Dell Inc. ("Dell") is a large distributor of Microsoft's Word software. Microsoft Word is included on [redacted] of the desktop and consumer notebook computers that Dell sells. The injunction ordered by the District Court for the Eastern District of Texas ("the District Court") in this matter [redacted]. This is especially true if the injunction is not stayed pending resolution of the appeal in this matter because [ redacted]. Dell's position as a large distributor of Microsoft Word also makes it well-situated to speak to the issues of injury to third parties and to the public interest that are relevant to this Court's assessment of Microsoft's motion to stay the injunction.

II. ARGUMENT

The District Court's injunction of Microsoft Word will have an impact far beyond Microsoft. Microsoft Word is ubiquitous among word processing software and is included on [redacted] computers sold by Dell. Implementing a revised version of Word to include with Dell computers [redacted]

1

CONFIDENTIAL INFORMATION HAS BEEN REMOVED FROM THIS PAGE

[redacted]

Dell urges the Court to consider the impact of an injunction of Microsoft Word on its business and its customers when weighing the equities involved in Microsoft's motion to stay the injunction pending appeal.

A. Dell's Process For Installing Software

Dell sells both desktop and consumer notebook computers that are equipped with Microsoft Word, among other software. For both types of computers, Dell installs software on the computers via "images," which include all of the content of a computer's hard disk. [August 22, 2009 Declaration of Robert Borchers ("Borchers Decl."), 3] [ | |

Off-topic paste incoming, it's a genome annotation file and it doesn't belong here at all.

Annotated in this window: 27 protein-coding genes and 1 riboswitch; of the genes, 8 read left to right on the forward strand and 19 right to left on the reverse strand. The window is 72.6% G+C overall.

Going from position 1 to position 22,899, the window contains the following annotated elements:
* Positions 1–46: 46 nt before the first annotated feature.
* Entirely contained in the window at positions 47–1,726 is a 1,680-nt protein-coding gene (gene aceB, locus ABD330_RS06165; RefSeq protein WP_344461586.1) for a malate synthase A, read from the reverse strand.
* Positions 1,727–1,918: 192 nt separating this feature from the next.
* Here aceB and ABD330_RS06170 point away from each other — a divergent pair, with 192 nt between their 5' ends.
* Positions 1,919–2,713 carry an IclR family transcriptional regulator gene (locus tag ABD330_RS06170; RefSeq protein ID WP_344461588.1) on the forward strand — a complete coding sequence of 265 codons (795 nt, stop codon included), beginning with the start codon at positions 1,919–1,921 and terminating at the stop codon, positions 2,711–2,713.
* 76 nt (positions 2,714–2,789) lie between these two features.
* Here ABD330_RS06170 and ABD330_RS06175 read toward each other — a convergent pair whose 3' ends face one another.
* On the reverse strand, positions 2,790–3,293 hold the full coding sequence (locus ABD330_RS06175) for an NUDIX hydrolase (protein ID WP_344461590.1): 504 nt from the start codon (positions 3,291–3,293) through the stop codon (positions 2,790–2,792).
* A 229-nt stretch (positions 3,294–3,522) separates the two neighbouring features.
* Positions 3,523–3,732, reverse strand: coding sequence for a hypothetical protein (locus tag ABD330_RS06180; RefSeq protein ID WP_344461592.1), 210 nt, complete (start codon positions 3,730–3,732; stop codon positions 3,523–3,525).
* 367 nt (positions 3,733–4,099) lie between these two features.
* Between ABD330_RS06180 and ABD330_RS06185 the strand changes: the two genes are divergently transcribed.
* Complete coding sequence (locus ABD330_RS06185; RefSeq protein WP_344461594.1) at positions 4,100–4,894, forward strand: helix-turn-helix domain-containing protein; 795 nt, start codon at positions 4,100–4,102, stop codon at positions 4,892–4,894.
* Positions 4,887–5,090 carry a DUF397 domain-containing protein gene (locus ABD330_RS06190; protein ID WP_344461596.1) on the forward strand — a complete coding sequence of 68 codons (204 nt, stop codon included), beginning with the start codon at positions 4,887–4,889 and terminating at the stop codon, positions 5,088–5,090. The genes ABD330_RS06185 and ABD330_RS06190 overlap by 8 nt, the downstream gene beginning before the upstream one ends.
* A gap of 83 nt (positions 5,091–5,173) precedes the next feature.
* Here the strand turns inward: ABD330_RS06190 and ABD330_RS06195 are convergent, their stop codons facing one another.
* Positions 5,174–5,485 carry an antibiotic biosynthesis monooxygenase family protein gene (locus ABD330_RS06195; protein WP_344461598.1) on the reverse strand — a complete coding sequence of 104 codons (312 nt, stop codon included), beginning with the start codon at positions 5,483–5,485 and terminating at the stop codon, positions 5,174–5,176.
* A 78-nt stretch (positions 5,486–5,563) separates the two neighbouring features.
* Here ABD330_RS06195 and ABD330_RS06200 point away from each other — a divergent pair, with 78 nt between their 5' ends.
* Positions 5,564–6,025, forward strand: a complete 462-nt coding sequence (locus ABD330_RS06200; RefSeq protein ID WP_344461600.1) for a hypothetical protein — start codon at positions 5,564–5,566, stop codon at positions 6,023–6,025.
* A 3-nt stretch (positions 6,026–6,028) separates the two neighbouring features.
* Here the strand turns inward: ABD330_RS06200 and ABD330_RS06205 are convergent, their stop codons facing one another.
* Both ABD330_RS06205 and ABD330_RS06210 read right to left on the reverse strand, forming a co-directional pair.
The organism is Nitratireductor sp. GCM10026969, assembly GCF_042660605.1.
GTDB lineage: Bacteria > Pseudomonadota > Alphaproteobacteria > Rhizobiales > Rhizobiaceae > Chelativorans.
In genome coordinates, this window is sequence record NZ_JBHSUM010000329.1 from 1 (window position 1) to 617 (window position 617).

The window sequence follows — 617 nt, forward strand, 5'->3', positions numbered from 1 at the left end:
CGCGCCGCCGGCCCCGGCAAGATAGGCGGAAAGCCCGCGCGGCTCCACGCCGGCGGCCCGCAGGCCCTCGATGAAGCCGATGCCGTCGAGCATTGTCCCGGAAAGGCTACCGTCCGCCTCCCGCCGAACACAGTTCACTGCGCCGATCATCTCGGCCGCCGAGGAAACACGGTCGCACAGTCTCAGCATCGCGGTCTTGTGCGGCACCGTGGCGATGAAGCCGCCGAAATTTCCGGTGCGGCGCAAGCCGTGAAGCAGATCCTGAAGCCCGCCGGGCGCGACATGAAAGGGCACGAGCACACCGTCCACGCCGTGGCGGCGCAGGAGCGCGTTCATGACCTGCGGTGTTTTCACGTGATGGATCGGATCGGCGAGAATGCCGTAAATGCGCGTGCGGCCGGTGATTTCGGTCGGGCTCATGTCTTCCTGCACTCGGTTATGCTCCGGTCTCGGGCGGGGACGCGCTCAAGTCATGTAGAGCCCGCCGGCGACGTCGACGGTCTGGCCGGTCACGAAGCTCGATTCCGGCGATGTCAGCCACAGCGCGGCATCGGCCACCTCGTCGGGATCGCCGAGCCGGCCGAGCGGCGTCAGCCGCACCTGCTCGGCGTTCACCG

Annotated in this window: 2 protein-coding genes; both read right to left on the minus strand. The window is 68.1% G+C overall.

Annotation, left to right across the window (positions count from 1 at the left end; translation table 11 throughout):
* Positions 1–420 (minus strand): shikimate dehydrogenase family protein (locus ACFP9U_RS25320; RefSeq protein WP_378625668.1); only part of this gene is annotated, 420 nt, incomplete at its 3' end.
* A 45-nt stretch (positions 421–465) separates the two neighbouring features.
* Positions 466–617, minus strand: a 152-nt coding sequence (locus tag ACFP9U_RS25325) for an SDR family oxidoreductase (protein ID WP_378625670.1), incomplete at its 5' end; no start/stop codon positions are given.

2

CONFIDENTIAL INFORMATION HAS BEEN REMOVED FROM THIS PAGE

Dell carefully tests and validates the images that are used in the manufacturing of its computers, both internally and at Dell's various factories. [Borchers Decl. 6] The testing on the images ensures correct operation on Dell's hardware as well as correct interoperability of the various software components that are included. [Id.] Such testing is critical because computers consist of thousands of hardware and software components, and changing one feature usually has unintended consequences. The millions of people who use PCs on a daily basis rely (consciously or not) on Dell's rigorous testing to insure that they can get their work done and not lose their data. [redacted]

B. Impact of an October 10, 2009 Injunction of Microsoft Word

3

CONFIDENTIAL INFORMATION HAS BEEN REMOVED FROM THIS PAGE

If Microsoft is required to ship a revised version of Word in Dell's computers, a change would need to be made to Dell's images. Making such a change would require extensive time- and resource-consuming re-testing. [Borchers Decl., 7] [redacted]

C. The Court Should Weigh the Hardship to Dell and its Customers

4